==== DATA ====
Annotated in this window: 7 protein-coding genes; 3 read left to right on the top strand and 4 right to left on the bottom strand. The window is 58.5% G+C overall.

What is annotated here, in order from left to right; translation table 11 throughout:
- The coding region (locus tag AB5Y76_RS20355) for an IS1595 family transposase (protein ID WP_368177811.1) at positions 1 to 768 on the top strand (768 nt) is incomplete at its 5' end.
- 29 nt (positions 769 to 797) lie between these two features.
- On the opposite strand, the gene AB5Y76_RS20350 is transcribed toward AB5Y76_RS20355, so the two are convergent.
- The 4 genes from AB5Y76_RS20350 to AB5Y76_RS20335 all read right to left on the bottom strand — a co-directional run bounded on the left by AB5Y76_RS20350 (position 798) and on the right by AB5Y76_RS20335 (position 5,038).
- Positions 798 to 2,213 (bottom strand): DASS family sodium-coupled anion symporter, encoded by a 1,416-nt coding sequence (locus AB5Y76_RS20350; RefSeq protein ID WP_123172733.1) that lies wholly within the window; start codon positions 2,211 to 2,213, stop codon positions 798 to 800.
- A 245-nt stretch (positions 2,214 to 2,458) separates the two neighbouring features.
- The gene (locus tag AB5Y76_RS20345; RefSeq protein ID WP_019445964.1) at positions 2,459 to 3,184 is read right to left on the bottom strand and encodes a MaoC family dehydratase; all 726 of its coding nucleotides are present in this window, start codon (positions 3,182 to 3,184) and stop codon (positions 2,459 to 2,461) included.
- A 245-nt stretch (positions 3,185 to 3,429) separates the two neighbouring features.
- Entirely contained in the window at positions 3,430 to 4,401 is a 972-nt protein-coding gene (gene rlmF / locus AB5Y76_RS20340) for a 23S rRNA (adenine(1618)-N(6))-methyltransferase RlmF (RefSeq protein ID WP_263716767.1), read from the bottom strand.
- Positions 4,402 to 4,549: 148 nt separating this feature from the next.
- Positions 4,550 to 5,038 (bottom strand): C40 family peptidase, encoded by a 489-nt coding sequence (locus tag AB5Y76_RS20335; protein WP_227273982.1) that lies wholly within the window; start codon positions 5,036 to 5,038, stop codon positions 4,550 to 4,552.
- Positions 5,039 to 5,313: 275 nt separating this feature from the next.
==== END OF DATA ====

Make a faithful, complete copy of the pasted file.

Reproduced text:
Annotated in this window: 7 protein-coding genes; 3 read left to right on the top strand and 4 right to left on the bottom strand. The window is 58.5% G+C overall.

What is annotated here, in order from left to right; translation table 11 throughout:
- The coding region (locus tag AB5Y76_RS20355) for an IS1595 family transposase (protein ID WP_368177811.1) at positions 1 to 768 on the top strand (768 nt) is incomplete at its 5' end.
- 29 nt (positions 769 to 797) lie between these two features.
- On the opposite strand, the gene AB5Y76_RS20350 is transcribed toward AB5Y76_RS20355, so the two are convergent.
- The 4 genes from AB5Y76_RS20350 to AB5Y76_RS20335 all read right to left on the bottom strand — a co-directional run bounded on the left by AB5Y76_RS20350 (position 798) and on the right by AB5Y76_RS20335 (position 5,038).
- Positions 798 to 2,213 (bottom strand): DASS family sodium-coupled anion symporter, encoded by a 1,416-nt coding sequence (locus AB5Y76_RS20350; RefSeq protein ID WP_123172733.1) that lies wholly within the window; start codon positions 2,211 to 2,213, stop codon positions 798 to 800.
- A 245-nt stretch (positions 2,214 to 2,458) separates the two neighbouring features.
- The gene (locus tag AB5Y76_RS20345; RefSeq protein ID WP_019445964.1) at positions 2,459 to 3,184 is read right to left on the bottom strand and encodes a MaoC family dehydratase; all 726 of its coding nucleotides are present in this window, start codon (positions 3,182 to 3,184) and stop codon (positions 2,459 to 2,461) included.
- A 245-nt stretch (positions 3,185 to 3,429) separates the two neighbouring features.
- Entirely contained in the window at positions 3,430 to 4,401 is a 972-nt protein-coding gene (gene rlmF / locus AB5Y76_RS20340) for a 23S rRNA (adenine(1618)-N(6))-methyltransferase RlmF (RefSeq protein ID WP_263716767.1), read from the bottom strand.
- Positions 4,402 to 4,549: 148 nt separating this feature from the next.
- Positions 4,550 to 5,038 (bottom strand): C40 family peptidase, encoded by a 489-nt coding sequence (locus tag AB5Y76_RS20335; protein WP_227273982.1) that lies wholly within the window; start codon positions 5,036 to 5,038, stop codon positions 4,550 to 4,552.
- Positions 5,039 to 5,313: 275 nt separating this feature from the next.